Blade Runner 2049 is reportedly facing about $80 million in loses for its production company by the time the film ends its theatrical run. The long-awaited sequel to director Ridley Scott's 1982 cult classic Blade Runner, Blade Runner 2049 showed tremendous promise prior to its release, earning almost universally positive early reviews on its way to "fresh" rating of 88 percent from review aggregator Rotten Tomatoes.
Set 30 years after the original, Blade Runner 2049 finds Harrison Ford reprising his role of former Blade Runner Rick Deckard, whose gone into hiding after the events of the first film. With Ford taking on a supporting role, Ryan Gosling is featured in the lead as modern-day Blade Runner Officer K, who is sent on a sensitive mission to retire modern day replicants involved in a revolution that threatens the balance of power between the enslaved synthetics and their human superiors. Along the way, however, he gets caught up in a mystery involving Deckard that makes him question his very existence.
Despite the film's star power and critical acclaim, Blade Runner 2049 took the top box office slot domestically in its opening frame, but earned a disappointing $31.5 million while doing so. Unfortunately, the film didn't fare any better overseas thereafter, even hitting the wall in the normally lucrative Chinese market.
Now, after just over a month in theaters, industry insiders are starting to deliver their postmortems on Blade Runner 2049, which finished in 7th place at the domestic box office over the weekend with $2.3 million in ticket sales. According to THR, insiders close to the project say that production company Alcon Entertainment and its investors could lose up to $80 million on Blade Runner 2049, as its theatrical run draws to a close.
THR says the film's gross as of Sunday was $240.6 million worldwide, which is a "poor showing" considering the film was produced for $155 million after tax incentives. Also affecting the film's bottom line is its marketing spend, as well as back-end deals with its principal performers and filmmakers, which were not disclosed. Insiders, however, told THR in an article prior to the film's release on October 6 the Blade Runner sequel would need to clear $400 million globally to be considered a "win."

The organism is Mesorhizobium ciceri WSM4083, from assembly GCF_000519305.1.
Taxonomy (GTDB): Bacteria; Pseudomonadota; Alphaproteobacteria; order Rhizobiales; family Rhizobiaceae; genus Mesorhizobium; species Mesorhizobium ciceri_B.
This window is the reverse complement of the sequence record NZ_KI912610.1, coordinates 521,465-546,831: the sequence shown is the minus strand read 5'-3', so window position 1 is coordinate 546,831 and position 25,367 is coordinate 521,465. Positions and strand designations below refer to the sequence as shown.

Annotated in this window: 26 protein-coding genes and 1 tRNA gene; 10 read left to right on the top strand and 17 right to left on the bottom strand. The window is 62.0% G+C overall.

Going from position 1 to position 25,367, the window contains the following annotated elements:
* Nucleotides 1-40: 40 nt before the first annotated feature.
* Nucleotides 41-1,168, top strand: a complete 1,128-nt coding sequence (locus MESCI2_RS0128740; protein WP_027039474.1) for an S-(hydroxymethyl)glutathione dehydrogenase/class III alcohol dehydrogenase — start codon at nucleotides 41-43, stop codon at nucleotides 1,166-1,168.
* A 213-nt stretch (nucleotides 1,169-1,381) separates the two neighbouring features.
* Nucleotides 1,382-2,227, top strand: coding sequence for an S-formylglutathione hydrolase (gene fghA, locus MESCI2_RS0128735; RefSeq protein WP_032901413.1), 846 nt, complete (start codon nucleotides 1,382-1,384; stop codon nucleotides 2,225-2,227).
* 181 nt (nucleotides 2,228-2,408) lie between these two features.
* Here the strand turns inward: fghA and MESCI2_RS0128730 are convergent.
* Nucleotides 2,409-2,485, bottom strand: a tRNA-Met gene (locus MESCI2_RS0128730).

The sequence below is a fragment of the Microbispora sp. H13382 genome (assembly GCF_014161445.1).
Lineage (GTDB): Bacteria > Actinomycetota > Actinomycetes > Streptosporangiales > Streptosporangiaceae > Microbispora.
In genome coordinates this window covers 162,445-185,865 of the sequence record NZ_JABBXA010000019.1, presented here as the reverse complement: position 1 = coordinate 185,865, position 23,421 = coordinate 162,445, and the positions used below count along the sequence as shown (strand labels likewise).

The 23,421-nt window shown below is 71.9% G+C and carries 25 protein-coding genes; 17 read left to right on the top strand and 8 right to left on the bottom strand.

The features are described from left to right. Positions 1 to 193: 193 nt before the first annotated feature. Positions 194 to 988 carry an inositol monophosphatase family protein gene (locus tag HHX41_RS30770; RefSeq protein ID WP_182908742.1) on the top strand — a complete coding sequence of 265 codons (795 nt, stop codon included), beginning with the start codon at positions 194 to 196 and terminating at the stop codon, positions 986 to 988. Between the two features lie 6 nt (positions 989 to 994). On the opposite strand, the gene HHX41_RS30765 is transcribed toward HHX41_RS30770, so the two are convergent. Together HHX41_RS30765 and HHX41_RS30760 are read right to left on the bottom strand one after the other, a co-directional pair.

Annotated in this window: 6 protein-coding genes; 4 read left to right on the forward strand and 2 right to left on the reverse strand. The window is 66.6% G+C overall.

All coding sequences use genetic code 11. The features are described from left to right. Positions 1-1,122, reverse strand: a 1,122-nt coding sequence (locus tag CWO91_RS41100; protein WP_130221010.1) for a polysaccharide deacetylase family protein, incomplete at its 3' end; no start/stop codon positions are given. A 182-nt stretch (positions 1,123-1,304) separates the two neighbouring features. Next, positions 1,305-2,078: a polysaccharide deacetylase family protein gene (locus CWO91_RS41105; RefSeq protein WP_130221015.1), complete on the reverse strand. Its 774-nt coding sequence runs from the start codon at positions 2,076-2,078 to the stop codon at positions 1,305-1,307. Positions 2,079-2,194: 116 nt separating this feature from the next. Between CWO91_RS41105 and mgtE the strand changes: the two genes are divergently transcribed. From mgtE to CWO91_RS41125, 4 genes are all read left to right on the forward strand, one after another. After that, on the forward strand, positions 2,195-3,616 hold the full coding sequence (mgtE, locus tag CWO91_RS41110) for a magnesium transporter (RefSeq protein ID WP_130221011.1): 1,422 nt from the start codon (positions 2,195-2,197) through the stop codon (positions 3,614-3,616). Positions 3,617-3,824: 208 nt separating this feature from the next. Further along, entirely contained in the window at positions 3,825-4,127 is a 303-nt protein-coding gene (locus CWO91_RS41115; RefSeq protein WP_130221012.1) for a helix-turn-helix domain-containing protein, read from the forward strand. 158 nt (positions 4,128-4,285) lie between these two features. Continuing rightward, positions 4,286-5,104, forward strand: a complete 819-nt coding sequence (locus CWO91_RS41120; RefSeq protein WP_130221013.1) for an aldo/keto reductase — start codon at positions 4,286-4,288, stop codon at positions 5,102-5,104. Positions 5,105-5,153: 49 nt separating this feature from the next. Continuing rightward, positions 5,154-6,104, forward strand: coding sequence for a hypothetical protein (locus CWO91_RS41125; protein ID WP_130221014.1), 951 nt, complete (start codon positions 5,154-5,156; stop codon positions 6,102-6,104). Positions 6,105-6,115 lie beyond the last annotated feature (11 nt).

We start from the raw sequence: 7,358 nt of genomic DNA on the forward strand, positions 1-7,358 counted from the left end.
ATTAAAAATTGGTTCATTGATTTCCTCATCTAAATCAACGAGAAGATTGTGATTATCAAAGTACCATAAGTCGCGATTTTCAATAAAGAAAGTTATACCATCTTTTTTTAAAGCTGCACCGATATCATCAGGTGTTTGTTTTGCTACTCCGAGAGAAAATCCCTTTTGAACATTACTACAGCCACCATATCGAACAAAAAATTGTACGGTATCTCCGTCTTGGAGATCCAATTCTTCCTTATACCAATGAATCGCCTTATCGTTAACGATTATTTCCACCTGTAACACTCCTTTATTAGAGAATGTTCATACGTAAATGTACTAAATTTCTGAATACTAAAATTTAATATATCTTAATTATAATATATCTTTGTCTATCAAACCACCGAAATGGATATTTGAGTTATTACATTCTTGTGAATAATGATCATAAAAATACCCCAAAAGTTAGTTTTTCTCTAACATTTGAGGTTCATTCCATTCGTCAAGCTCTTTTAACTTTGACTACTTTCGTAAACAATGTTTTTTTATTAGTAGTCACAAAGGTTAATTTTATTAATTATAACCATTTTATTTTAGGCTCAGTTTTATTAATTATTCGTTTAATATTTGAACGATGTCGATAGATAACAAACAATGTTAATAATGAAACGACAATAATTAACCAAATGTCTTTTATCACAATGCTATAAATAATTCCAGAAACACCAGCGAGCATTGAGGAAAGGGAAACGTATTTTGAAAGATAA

Despite the complicated math and undisclosed figures that go into determining the big losses Blade Runner 2049 is reportedly facing, one party that appears to be in the clear when the dust settles is Warner Bros. THR says the studio giant, while distributing the film domestically because of a long-standing deal with Alcon Entertainment, is not a co-financier on the picture. Sony Pictures, which did invest in Blade Runner 2049 and distributed the film in foreign territories, is expected to recoup its $110 million investment in the production, THR says.
At this point, the best hope for Alcon Entertainment is to take advantage of Blade Runner 2049's awards season prospects and whittle down its financial losses, in the process. Directed by Osar-nominee Denis Villeneuve, Blade Runner 2049 is getting a full Oscar campaign, and any amount of success through nominations or wins, including Best Picture, will certainly raise the film's profile and ultimately help its bottom line through monies earned in theatrical re-releases and/or home video.